I was wondering, if I were his customer at that point, how he would support me in getting what I want; both of us were aware that he was tasked to support me.

He started accessing Facebook (with the videos in auto-play mode) causing the audio to play and halt frequently. I looked at him a couple of time to subtly convey that his behaviour was annoying. He didn’t heed to it and simply continued doing that. He went on to even attend his phone calls within the meeting room as I tried to listen to the audio recordings. As I noted my understanding from the audio clips, I was also wondering how observant he would have been when he was placing calls with the customers, especially with the customers whom he didn’t even have to meet face to face.

I started listening to the audio calls, paying attention to the tone of voice, clarity, responses to critical statements or queries from the customer. Many a time, it was only evident that the client was anxious and in distress, but the RPs offered no solace or assurance. The RPs were not observing or responding to the open/subtle signs that reflected their customers’ concerns. I made note of all these aspects, which affected the quality of their conversations.


I reported my observations which were well-appreciated by the stakeholders; they were able to look closely into the issues. Some of my observations also surprised them, because of the specific nature of issues that were recurring in most of the calls.

In the discussion that ensued with the stakeholder and trainer later, ‘Listening‘ become one of the important topics of discussion (In order to articulate one’s thoughts well, one also needs to be a good listener and observer). I suggested adding a few more topics that dealt with empathy, listening one of voice, acknowledging the clients’ current state of mind, identifying potentially vulnerable customers etc. I worked along with the trainer, who listened to the calls as well and she seconded my opinion about adding new topics.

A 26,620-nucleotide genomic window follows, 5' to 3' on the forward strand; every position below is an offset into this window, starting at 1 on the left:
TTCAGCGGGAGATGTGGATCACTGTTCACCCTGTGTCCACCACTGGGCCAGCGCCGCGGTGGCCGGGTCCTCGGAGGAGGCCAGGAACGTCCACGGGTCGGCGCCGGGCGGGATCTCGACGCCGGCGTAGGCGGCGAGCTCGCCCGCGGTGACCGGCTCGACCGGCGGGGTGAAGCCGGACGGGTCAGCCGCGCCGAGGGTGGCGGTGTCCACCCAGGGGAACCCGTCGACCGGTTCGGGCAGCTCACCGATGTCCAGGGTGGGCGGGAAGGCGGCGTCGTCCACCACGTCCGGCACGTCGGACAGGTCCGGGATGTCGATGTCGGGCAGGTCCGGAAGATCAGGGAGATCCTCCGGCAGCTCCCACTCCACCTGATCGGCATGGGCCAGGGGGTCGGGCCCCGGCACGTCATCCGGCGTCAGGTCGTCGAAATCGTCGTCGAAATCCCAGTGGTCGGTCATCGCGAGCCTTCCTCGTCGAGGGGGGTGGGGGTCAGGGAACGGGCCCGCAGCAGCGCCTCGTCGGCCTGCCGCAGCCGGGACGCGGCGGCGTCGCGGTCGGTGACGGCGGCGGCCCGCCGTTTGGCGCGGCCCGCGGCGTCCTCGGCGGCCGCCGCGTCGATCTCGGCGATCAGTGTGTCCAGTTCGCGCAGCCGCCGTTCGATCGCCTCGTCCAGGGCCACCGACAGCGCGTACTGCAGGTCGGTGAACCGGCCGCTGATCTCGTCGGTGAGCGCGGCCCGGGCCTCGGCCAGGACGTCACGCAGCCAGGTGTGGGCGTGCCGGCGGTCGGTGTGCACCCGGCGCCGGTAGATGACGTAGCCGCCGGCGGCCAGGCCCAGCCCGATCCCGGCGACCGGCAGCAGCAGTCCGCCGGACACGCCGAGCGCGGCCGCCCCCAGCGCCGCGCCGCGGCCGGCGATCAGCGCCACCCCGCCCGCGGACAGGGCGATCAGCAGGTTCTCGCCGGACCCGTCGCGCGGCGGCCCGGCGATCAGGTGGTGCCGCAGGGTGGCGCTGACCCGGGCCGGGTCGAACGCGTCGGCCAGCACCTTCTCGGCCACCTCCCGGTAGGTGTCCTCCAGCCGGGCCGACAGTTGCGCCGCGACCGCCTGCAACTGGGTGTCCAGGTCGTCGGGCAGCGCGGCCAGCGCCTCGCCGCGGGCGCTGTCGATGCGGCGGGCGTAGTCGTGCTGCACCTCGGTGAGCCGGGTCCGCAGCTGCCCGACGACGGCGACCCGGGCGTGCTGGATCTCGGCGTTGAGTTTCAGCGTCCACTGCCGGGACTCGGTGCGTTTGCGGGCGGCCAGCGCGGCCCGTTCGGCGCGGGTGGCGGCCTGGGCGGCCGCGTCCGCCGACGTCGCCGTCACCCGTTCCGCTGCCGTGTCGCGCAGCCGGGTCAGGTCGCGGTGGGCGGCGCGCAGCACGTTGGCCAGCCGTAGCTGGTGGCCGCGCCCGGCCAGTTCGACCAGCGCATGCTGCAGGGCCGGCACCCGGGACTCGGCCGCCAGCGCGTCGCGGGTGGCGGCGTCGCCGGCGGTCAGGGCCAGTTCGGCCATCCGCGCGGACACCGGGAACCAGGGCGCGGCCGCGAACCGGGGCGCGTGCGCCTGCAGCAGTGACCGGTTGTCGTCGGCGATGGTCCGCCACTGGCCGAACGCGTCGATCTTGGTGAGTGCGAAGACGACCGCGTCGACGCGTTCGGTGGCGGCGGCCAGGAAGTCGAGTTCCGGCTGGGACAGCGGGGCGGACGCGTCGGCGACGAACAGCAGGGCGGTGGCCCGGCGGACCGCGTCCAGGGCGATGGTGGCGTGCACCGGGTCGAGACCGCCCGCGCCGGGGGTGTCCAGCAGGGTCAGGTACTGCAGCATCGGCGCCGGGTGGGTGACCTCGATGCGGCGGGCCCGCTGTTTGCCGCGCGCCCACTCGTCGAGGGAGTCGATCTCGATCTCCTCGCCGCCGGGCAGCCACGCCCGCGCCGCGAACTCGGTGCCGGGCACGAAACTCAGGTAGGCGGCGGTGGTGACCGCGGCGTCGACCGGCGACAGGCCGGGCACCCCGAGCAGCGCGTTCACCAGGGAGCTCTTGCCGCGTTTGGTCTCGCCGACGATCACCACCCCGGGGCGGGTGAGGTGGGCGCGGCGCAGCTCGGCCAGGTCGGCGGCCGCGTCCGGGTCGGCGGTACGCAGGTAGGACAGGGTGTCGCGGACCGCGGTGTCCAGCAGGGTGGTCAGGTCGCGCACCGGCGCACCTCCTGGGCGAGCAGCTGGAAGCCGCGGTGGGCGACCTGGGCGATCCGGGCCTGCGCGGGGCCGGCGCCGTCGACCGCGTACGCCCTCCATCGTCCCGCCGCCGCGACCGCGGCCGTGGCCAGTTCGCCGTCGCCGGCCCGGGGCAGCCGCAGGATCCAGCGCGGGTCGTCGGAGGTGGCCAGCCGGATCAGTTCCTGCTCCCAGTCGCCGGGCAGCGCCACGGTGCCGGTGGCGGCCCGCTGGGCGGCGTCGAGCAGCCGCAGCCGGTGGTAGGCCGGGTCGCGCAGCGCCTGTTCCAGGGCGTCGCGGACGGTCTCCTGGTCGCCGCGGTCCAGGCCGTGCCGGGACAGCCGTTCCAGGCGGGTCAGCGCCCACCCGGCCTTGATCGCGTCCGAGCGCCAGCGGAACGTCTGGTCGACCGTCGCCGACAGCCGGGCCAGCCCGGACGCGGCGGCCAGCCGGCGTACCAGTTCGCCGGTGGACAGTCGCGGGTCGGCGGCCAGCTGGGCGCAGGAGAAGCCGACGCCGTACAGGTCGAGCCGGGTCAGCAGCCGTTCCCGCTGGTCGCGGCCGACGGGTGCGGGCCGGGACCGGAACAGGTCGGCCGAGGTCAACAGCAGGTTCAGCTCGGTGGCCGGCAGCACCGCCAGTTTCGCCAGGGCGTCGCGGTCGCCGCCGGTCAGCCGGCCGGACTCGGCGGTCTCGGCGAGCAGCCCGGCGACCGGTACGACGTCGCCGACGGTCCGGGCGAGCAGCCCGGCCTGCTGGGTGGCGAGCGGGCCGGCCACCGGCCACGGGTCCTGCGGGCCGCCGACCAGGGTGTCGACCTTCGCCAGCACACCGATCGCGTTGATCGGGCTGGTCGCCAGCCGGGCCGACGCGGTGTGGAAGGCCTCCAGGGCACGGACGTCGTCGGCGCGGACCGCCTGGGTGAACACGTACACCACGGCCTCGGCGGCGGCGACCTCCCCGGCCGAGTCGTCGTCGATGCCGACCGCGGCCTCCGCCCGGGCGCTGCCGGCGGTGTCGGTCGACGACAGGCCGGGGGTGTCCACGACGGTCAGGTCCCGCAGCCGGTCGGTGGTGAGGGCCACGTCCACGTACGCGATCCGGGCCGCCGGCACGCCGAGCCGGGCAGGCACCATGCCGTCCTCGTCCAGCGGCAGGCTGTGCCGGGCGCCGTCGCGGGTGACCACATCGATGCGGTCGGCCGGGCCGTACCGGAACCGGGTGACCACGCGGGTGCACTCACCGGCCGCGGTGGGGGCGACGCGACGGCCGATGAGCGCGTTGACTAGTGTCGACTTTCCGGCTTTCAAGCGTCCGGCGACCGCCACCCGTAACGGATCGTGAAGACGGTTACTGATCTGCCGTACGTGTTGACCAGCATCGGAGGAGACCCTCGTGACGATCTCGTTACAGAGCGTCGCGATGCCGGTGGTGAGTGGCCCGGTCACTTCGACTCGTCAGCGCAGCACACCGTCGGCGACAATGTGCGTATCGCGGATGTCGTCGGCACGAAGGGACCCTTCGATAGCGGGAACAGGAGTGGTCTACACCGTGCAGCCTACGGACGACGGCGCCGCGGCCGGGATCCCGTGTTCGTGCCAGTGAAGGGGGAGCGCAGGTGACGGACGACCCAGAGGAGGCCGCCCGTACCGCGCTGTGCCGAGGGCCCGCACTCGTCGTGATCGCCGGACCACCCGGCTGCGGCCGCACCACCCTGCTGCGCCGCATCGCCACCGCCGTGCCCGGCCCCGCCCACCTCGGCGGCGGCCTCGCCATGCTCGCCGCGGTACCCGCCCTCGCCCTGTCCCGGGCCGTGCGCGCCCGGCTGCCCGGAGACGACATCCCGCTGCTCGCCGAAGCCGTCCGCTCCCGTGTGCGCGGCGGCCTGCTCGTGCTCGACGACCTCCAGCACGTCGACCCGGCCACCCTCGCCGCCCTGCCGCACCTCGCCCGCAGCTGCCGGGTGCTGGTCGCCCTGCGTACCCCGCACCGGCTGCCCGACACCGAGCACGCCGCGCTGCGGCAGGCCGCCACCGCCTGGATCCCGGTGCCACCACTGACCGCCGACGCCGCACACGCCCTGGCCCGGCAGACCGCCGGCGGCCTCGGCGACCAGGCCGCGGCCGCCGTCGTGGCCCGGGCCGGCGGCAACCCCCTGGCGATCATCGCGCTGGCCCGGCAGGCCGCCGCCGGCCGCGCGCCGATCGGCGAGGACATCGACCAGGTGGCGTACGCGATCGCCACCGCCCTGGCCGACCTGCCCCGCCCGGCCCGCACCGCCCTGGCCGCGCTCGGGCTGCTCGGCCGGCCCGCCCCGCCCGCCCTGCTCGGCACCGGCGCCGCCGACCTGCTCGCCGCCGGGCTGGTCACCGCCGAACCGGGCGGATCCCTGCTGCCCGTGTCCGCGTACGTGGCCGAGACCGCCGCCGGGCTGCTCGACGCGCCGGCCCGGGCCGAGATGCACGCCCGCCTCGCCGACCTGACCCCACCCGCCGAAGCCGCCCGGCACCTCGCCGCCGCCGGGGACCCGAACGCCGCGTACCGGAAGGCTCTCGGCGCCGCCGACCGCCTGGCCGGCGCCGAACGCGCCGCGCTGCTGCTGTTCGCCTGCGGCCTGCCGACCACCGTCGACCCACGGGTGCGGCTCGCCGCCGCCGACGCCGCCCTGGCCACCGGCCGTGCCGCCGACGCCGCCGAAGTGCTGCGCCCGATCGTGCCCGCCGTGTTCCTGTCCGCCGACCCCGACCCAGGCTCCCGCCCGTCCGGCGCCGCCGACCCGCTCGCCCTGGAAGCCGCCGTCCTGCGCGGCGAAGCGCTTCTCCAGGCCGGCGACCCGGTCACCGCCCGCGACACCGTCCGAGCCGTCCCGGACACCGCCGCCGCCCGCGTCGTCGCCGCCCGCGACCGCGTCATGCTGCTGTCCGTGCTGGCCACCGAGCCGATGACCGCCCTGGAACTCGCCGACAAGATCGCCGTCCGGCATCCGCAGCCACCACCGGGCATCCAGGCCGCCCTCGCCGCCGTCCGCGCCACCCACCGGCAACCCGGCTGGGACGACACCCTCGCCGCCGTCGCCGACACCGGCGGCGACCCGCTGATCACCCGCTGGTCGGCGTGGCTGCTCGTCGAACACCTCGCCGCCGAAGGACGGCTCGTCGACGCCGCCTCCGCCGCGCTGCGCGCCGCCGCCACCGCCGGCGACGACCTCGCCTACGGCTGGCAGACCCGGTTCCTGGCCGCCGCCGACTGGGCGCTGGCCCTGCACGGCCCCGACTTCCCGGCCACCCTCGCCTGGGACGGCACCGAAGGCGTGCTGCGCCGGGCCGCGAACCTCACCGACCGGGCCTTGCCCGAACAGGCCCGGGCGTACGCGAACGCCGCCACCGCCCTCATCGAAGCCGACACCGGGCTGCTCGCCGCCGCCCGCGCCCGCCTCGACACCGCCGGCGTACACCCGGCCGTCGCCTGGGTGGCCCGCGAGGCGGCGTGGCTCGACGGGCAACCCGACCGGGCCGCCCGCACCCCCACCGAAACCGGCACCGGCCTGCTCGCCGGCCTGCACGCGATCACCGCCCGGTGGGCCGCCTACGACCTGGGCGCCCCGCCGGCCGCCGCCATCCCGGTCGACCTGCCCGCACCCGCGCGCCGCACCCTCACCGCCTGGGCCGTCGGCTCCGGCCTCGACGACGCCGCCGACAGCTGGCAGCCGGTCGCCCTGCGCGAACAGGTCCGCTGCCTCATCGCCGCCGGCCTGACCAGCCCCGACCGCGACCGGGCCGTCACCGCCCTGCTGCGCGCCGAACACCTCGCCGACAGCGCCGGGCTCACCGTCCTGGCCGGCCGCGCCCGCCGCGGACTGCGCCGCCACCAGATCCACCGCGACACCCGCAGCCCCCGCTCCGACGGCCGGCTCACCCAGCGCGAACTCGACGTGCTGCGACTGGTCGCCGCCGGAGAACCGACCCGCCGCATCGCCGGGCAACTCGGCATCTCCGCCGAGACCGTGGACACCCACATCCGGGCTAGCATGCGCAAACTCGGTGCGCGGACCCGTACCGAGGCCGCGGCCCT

Curating Content:

We had to tailor content specifically for this target audience. The source content provided by the SMEs was relevant only for the introduction session. Initially, it was planned to be a 3-hour session, but then turned into a full-day of training.

I built a few role-play scenarios that were reflective of the actual issues/incidents, and then designed the session to kick-start with one of those scenarios, enabling the audience to identify the problems in those conversations. This allowed the audience to retrospect on the conversation, at the end of the training, and reflect on the steps to communicate better with the audience.

As I curated the content, I also included role-plays and sample conversations (successful and ineffective calls). I brought more content on the below topics:

  • Effective communication
  • Personal branding message and signposting
  • Building conversations
  • Listening skills
  • Effective probing
  • Empathy via tone, language and expression
  • Potential Vulnerable Customer

I conducted a “train-the-trainer” session where I explained why I had added certain topics at specific points in the course. As the trainer also shared some valuable feedback, we enhanced the role-play scenarios and included a lot of open-ended questions to understand why they do things a certain way.


The trainer and one of the SME offered their feedback on the success of the training session, stating it was an enlightening experience for the audience as well as the SMEs. Since the examples and the scenarios we offered for role-plays were very specific and similar to their real-life conversations, they (via individual and group activities) were able to identify the concerns in their conversations and fix them. The audience acknowledged the various facets of a conversation that they need to be wary of and how a simple “hmmm” and “oh” could affect the customer and make them anxious. As I learned from the trainer, she and the manager started diving into similar issues in other work locations to identify the skill gap.


Next Post

Previous Post

© 2024 Muralidharan

Theme by Anders Norén